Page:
AMS blog:The coronavirus presents the fashion industry with a chance to rethink and reset its values
Bijgewerkt op: 19 jan.
The cover of Vogue Italy’s April issue is white in response to the coronavirus: their next April issue should be green.
White is used as a symbol of respect, hope, and light after darkness. But above all, as the magazine states, “white is not surrender, but a blank sheet waiting to be written.” This period should be used to think outside the box and find better solutions for an indispensable industry that provides so many of us with joy, style, and love for clothes. And hopefully, by next year the cover will be green.
Coronavirus’s impact on the fashion industry
The fashion industry is a global industry that heavily relies on intercontinental supply chains, continuous consumer spending, and regular collection changes. As countries go into lockdown, financial markets are disrupted and consumers are forced to stay at home, the interconnected fashion industry sees an average market capitalization drop of almost 40 percent since the beginning of 2020. The impact will reach far wider than we can personally see or hear, due to the interconnectedness of the industry and its value chain, prompting production problems, lack of raw materials, and job loss. For people working in low-wage countries such as India, Cambodia, or Bangladesh this will be the hardest, as unemployment will lead to hunger and disease.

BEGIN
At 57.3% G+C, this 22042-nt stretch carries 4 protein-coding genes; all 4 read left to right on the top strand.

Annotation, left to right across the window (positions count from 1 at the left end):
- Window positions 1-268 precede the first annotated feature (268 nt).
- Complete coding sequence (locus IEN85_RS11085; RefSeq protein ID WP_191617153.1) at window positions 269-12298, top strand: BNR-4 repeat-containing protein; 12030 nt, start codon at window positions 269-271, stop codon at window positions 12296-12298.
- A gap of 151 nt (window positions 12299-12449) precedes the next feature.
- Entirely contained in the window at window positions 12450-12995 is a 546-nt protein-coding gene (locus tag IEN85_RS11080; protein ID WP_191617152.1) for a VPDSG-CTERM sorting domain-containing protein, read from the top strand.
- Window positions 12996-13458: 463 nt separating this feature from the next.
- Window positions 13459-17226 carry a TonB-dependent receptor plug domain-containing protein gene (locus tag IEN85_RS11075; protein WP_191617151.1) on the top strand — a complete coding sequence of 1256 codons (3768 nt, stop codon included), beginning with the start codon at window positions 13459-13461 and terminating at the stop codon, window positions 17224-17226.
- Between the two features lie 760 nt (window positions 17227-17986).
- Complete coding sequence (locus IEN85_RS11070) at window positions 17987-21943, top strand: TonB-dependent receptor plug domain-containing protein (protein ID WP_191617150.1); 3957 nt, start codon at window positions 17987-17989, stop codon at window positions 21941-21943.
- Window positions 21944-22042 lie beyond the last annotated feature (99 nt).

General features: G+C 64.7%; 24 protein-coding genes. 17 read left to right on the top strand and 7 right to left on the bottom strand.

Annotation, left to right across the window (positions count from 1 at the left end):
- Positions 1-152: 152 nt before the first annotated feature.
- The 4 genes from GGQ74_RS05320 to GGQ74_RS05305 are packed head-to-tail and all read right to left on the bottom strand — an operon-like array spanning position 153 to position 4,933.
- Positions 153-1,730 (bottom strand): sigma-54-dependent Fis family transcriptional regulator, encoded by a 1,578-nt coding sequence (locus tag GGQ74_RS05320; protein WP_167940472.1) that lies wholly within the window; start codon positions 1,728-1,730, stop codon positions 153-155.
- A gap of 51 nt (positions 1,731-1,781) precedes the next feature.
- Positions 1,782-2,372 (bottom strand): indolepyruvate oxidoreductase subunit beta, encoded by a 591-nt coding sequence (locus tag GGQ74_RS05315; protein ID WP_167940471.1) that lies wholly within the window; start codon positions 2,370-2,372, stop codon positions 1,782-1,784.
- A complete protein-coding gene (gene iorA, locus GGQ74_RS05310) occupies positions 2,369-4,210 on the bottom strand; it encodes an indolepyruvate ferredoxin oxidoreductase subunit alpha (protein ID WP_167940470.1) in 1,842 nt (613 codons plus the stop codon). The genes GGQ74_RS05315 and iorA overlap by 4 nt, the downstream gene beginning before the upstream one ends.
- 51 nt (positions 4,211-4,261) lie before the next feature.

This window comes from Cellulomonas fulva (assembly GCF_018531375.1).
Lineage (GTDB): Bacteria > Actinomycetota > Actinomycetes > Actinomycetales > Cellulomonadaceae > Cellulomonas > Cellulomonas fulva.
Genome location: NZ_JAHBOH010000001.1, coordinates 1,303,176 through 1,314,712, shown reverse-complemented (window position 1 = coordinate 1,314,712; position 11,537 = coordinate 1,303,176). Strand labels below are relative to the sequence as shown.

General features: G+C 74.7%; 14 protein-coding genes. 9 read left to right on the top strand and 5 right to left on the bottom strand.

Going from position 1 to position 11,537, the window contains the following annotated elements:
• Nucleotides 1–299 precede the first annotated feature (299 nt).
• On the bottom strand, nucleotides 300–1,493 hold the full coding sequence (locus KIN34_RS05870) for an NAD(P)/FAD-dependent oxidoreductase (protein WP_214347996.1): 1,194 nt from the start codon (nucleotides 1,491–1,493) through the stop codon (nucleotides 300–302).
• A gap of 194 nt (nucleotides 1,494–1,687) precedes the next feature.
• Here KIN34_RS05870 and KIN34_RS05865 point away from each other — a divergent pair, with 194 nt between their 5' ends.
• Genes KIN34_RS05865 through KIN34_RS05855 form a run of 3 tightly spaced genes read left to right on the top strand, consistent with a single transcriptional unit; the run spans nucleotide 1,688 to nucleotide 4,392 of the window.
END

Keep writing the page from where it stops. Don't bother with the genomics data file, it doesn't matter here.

"It is no surprise that the 40 percent drop in market capitalization will outlast the pandemic, resulting in financial hardship across the global value chain."
In addition, the industry’s wasteful nature will be fueled: heavily discounting the spring and summer 2020 clothes to clear inventory, overfilled warehouses with unsold stock, additional inventory-reduction schemes such as the incineration of unsold clothes and a consumer focus on budget and fast fashion stores. This is in contrast to consumer interest in recent years where, according to the Global Fashion Agenda, transparency, sustainability (there has been a fivefold increase in sustainable fashion products in the past two years) and traceability played an important role.
An Integrated Value Approach to respond to the current challenges
These current challenges highlight the importance of sustainability and resilience: the ability to survive shocks and live through change-related disruptions such as a pandemic, water scarcity, or other climate change related disruptions, is essential. In order for the fashion industry to become more resilient, our advice is to focus on the five innovation pathways of the Integrated Value Framework. In this framework we use a systems perspective, meaning that we look at the value chain as a whole in which all systems and every stakeholder are connected.
"Think of the fashion industry as a game of Jenga: if you remove or replace one block and disrupt the whole, it will influence all the other blocks."
The objective is to lead from today’s crisis to a new normal in which the fashion industry is more secure, shared, sustainable, smart, and satisfying.
Secure Solutions that make us more protected, strong, and adaptive. For instance, garments equipped with a temperature mechanism to sustain a healthy body temperature working in heated environments...